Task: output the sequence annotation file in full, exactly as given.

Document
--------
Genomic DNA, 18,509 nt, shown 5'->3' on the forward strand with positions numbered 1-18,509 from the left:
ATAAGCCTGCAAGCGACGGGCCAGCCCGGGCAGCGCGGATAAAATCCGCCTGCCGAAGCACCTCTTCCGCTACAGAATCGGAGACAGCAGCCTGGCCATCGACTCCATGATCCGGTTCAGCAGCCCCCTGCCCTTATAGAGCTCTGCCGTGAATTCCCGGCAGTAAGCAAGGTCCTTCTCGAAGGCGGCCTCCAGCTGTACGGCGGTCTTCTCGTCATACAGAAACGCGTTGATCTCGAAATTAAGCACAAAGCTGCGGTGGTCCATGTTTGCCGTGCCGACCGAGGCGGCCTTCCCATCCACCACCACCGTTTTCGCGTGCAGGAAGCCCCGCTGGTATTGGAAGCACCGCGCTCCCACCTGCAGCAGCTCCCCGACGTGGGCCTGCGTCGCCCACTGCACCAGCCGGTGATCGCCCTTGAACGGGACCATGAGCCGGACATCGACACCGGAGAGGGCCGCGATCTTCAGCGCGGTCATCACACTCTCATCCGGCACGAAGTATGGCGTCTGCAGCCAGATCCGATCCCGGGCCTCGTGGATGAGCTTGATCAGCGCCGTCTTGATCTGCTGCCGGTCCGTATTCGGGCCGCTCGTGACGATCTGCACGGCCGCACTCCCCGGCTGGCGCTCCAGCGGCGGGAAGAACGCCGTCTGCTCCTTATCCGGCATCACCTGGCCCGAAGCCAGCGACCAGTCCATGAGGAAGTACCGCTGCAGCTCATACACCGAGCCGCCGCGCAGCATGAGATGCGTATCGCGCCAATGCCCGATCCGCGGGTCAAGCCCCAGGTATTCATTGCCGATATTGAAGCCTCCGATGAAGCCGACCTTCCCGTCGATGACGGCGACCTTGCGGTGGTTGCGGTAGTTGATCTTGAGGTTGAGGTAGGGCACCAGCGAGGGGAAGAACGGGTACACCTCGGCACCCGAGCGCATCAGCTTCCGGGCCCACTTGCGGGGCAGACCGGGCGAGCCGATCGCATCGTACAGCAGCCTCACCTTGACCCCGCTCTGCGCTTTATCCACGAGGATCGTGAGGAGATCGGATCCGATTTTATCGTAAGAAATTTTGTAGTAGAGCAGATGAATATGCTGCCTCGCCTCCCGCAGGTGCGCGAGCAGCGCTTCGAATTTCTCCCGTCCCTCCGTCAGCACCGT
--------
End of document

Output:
Genomic DNA, 18,509 nt, shown 5'->3' on the forward strand with positions numbered 1-18,509 from the left:
ATAAGCCTGCAAGCGACGGGCCAGCCCGGGCAGCGCGGATAAAATCCGCCTGCCGAAGCACCTCTTCCGCTACAGAATCGGAGACAGCAGCCTGGCCATCGACTCCATGATCCGGTTCAGCAGCCCCCTGCCCTTATAGAGCTCTGCCGTGAATTCCCGGCAGTAAGCAAGGTCCTTCTCGAAGGCGGCCTCCAGCTGTACGGCGGTCTTCTCGTCATACAGAAACGCGTTGATCTCGAAATTAAGCACAAAGCTGCGGTGGTCCATGTTTGCCGTGCCGACCGAGGCGGCCTTCCCATCCACCACCACCGTTTTCGCGTGCAGGAAGCCCCGCTGGTATTGGAAGCACCGCGCTCCCACCTGCAGCAGCTCCCCGACGTGGGCCTGCGTCGCCCACTGCACCAGCCGGTGATCGCCCTTGAACGGGACCATGAGCCGGACATCGACACCGGAGAGGGCCGCGATCTTCAGCGCGGTCATCACACTCTCATCCGGCACGAAGTATGGCGTCTGCAGCCAGATCCGATCCCGGGCCTCGTGGATGAGCTTGATCAGCGCCGTCTTGATCTGCTGCCGGTCCGTATTCGGGCCGCTCGTGACGATCTGCACGGCCGCACTCCCCGGCTGGCGCTCCAGCGGCGGGAAGAACGCCGTCTGCTCCTTATCCGGCATCACCTGGCCCGAAGCCAGCGACCAGTCCATGAGGAAGTACCGCTGCAGCTCATACACCGAGCCGCCGCGCAGCATGAGATGCGTATCGCGCCAATGCCCGATCCGCGGGTCAAGCCCCAGGTATTCATTGCCGATATTGAAGCCTCCGATGAAGCCGACCTTCCCGTCGATGACGGCGACCTTGCGGTGGTTGCGGTAGTTGATCTTGAGGTTGAGGTAGGGCACCAGCGAGGGGAAGAACGGGTACACCTCGGCACCCGAGCGCATCAGCTTCCGGGCCCACTTGCGGGGCAGACCGGGCGAGCCGATCGCATCGTACAGCAGCCTCACCTTGACCCCGCTCTGCGCTTTATCCACGAGGATCGTGAGGAGATCGGATCCGATTTTATCGTAAGAAATTTTGTAGTAGAGCAGATGAATATGCTGCCTCGCCTCCCGCAGGTGCGCGAGCAGCGCTTCGAATTTCTCCCGTCCCTCCGTCAGCACCGT